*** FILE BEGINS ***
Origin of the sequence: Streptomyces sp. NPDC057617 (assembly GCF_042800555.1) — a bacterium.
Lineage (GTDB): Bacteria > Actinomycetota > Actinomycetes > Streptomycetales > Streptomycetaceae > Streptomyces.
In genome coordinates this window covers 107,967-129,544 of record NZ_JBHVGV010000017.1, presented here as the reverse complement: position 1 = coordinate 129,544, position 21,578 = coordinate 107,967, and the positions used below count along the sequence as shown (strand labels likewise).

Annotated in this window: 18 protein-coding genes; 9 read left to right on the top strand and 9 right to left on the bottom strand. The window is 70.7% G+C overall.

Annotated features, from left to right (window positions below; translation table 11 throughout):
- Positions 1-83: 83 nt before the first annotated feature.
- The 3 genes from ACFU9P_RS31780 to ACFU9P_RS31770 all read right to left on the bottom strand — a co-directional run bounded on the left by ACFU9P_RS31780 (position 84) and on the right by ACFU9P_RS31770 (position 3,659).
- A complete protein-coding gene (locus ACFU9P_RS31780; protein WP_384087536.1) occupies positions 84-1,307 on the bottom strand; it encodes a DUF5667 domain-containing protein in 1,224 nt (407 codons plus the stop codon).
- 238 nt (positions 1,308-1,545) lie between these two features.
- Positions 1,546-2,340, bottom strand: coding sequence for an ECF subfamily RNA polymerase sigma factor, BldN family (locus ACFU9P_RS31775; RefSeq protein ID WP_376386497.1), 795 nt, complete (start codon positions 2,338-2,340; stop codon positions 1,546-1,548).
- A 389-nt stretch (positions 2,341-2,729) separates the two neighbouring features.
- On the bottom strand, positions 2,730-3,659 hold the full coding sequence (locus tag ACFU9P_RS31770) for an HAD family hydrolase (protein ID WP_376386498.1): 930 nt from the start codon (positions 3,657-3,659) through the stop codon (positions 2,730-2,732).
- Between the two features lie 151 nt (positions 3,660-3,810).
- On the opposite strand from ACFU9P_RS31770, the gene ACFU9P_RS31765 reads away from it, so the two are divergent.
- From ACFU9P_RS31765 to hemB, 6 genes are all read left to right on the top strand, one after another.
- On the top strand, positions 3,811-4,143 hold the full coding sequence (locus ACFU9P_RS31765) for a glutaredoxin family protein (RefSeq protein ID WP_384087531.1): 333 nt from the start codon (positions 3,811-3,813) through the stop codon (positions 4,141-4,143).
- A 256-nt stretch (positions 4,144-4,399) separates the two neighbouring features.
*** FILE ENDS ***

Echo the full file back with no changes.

Origin of the sequence: Streptomyces sp. NPDC057617 (assembly GCF_042800555.1) — a bacterium.
Lineage (GTDB): Bacteria > Actinomycetota > Actinomycetes > Streptomycetales > Streptomycetaceae > Streptomyces.
In genome coordinates this window covers 107,967-129,544 of record NZ_JBHVGV010000017.1, presented here as the reverse complement: position 1 = coordinate 129,544, position 21,578 = coordinate 107,967, and the positions used below count along the sequence as shown (strand labels likewise).

Annotated in this window: 18 protein-coding genes; 9 read left to right on the top strand and 9 right to left on the bottom strand. The window is 70.7% G+C overall.

Annotated features, from left to right (window positions below; translation table 11 throughout):
- Positions 1-83: 83 nt before the first annotated feature.
- The 3 genes from ACFU9P_RS31780 to ACFU9P_RS31770 all read right to left on the bottom strand — a co-directional run bounded on the left by ACFU9P_RS31780 (position 84) and on the right by ACFU9P_RS31770 (position 3,659).
- A complete protein-coding gene (locus ACFU9P_RS31780; protein WP_384087536.1) occupies positions 84-1,307 on the bottom strand; it encodes a DUF5667 domain-containing protein in 1,224 nt (407 codons plus the stop codon).
- 238 nt (positions 1,308-1,545) lie between these two features.
- Positions 1,546-2,340, bottom strand: coding sequence for an ECF subfamily RNA polymerase sigma factor, BldN family (locus ACFU9P_RS31775; RefSeq protein ID WP_376386497.1), 795 nt, complete (start codon positions 2,338-2,340; stop codon positions 1,546-1,548).
- A 389-nt stretch (positions 2,341-2,729) separates the two neighbouring features.
- On the bottom strand, positions 2,730-3,659 hold the full coding sequence (locus tag ACFU9P_RS31770) for an HAD family hydrolase (protein ID WP_376386498.1): 930 nt from the start codon (positions 3,657-3,659) through the stop codon (positions 2,730-2,732).
- Between the two features lie 151 nt (positions 3,660-3,810).
- On the opposite strand from ACFU9P_RS31770, the gene ACFU9P_RS31765 reads away from it, so the two are divergent.
- From ACFU9P_RS31765 to hemB, 6 genes are all read left to right on the top strand, one after another.
- On the top strand, positions 3,811-4,143 hold the full coding sequence (locus ACFU9P_RS31765) for a glutaredoxin family protein (RefSeq protein ID WP_384087531.1): 333 nt from the start codon (positions 3,811-3,813) through the stop codon (positions 4,141-4,143).
- A 256-nt stretch (positions 4,144-4,399) separates the two neighbouring features.